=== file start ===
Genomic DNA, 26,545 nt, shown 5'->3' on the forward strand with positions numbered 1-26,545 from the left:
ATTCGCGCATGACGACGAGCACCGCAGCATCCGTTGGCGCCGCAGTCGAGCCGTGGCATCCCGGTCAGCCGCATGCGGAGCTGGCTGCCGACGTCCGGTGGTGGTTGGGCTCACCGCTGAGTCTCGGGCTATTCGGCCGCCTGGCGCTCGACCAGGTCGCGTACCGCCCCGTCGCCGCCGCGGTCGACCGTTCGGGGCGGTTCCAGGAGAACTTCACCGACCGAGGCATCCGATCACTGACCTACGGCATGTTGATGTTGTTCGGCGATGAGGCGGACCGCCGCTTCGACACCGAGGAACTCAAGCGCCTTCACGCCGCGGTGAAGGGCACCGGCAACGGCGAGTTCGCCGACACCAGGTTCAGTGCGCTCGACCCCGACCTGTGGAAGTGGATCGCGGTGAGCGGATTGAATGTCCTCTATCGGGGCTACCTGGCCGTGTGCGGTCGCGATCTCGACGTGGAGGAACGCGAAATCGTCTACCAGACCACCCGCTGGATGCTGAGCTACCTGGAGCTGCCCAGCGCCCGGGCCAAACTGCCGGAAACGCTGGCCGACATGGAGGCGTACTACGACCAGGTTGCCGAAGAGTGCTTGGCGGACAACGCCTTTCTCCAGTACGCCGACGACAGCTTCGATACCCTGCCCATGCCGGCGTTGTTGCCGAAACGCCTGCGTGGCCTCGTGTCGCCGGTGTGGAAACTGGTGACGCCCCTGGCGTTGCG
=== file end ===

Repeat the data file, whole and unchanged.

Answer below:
Genomic DNA, 26,545 nt, shown 5'->3' on the forward strand with positions numbered 1-26,545 from the left:
ATTCGCGCATGACGACGAGCACCGCAGCATCCGTTGGCGCCGCAGTCGAGCCGTGGCATCCCGGTCAGCCGCATGCGGAGCTGGCTGCCGACGTCCGGTGGTGGTTGGGCTCACCGCTGAGTCTCGGGCTATTCGGCCGCCTGGCGCTCGACCAGGTCGCGTACCGCCCCGTCGCCGCCGCGGTCGACCGTTCGGGGCGGTTCCAGGAGAACTTCACCGACCGAGGCATCCGATCACTGACCTACGGCATGTTGATGTTGTTCGGCGATGAGGCGGACCGCCGCTTCGACACCGAGGAACTCAAGCGCCTTCACGCCGCGGTGAAGGGCACCGGCAACGGCGAGTTCGCCGACACCAGGTTCAGTGCGCTCGACCCCGACCTGTGGAAGTGGATCGCGGTGAGCGGATTGAATGTCCTCTATCGGGGCTACCTGGCCGTGTGCGGTCGCGATCTCGACGTGGAGGAACGCGAAATCGTCTACCAGACCACCCGCTGGATGCTGAGCTACCTGGAGCTGCCCAGCGCCCGGGCCAAACTGCCGGAAACGCTGGCCGACATGGAGGCGTACTACGACCAGGTTGCCGAAGAGTGCTTGGCGGACAACGCCTTTCTCCAGTACGCCGACGACAGCTTCGATACCCTGCCCATGCCGGCGTTGTTGCCGAAACGCCTGCGTGGCCTCGTGTCGCCGGTGTGGAAACTGGTGACGCCCCTGGCGTTGCG